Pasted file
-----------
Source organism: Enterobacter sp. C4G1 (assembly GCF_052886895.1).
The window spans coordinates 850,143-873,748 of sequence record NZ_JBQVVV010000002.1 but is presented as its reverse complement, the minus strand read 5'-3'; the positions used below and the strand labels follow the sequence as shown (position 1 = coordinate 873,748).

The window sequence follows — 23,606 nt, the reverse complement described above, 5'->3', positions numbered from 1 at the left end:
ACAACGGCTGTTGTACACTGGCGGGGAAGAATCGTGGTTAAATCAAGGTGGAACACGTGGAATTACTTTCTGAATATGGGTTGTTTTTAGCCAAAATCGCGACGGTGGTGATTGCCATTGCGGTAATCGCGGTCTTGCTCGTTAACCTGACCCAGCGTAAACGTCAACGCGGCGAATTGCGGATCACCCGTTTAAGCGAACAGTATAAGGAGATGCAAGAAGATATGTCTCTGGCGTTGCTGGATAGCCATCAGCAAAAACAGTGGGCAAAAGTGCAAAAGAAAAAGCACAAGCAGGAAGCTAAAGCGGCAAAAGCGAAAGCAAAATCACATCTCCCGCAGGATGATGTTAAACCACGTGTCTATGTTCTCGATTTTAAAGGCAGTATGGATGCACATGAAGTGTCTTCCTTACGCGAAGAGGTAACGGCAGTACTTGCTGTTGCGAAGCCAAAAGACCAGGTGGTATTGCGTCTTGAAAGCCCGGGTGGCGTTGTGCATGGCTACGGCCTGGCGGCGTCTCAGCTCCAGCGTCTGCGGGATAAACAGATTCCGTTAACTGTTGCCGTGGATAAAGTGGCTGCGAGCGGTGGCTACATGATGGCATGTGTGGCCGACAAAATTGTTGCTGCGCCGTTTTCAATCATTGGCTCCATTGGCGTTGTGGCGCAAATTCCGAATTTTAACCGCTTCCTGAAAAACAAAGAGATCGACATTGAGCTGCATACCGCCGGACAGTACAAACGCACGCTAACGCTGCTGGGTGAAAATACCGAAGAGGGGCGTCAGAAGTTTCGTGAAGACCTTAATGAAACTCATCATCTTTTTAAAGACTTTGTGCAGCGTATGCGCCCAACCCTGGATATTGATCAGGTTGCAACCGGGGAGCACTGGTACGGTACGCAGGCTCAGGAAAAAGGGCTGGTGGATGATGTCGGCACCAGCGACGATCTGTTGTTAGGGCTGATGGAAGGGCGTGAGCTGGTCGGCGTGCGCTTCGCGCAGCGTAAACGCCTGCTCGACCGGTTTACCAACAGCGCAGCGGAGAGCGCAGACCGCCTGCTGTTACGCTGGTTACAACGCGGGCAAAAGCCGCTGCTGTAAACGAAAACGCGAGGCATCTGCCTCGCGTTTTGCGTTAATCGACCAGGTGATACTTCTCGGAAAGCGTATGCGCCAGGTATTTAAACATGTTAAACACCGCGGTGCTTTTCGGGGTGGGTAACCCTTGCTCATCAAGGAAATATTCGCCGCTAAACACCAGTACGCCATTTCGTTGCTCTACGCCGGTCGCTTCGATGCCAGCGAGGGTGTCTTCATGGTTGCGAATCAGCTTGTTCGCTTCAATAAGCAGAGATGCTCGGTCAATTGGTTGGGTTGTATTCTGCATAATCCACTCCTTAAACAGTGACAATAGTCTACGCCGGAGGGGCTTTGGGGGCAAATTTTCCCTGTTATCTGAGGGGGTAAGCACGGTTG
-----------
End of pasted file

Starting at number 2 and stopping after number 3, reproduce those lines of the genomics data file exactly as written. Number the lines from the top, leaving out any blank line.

The window spans coordinates 850,143-873,748 of sequence record NZ_JBQVVV010000002.1 but is presented as its reverse complement, the minus strand read 5'-3'; the positions used below and the strand labels follow the sequence as shown (position 1 = coordinate 873,748).

The window sequence follows — 23,606 nt, the reverse complement described above, 5'->3', positions numbered from 1 at the left end: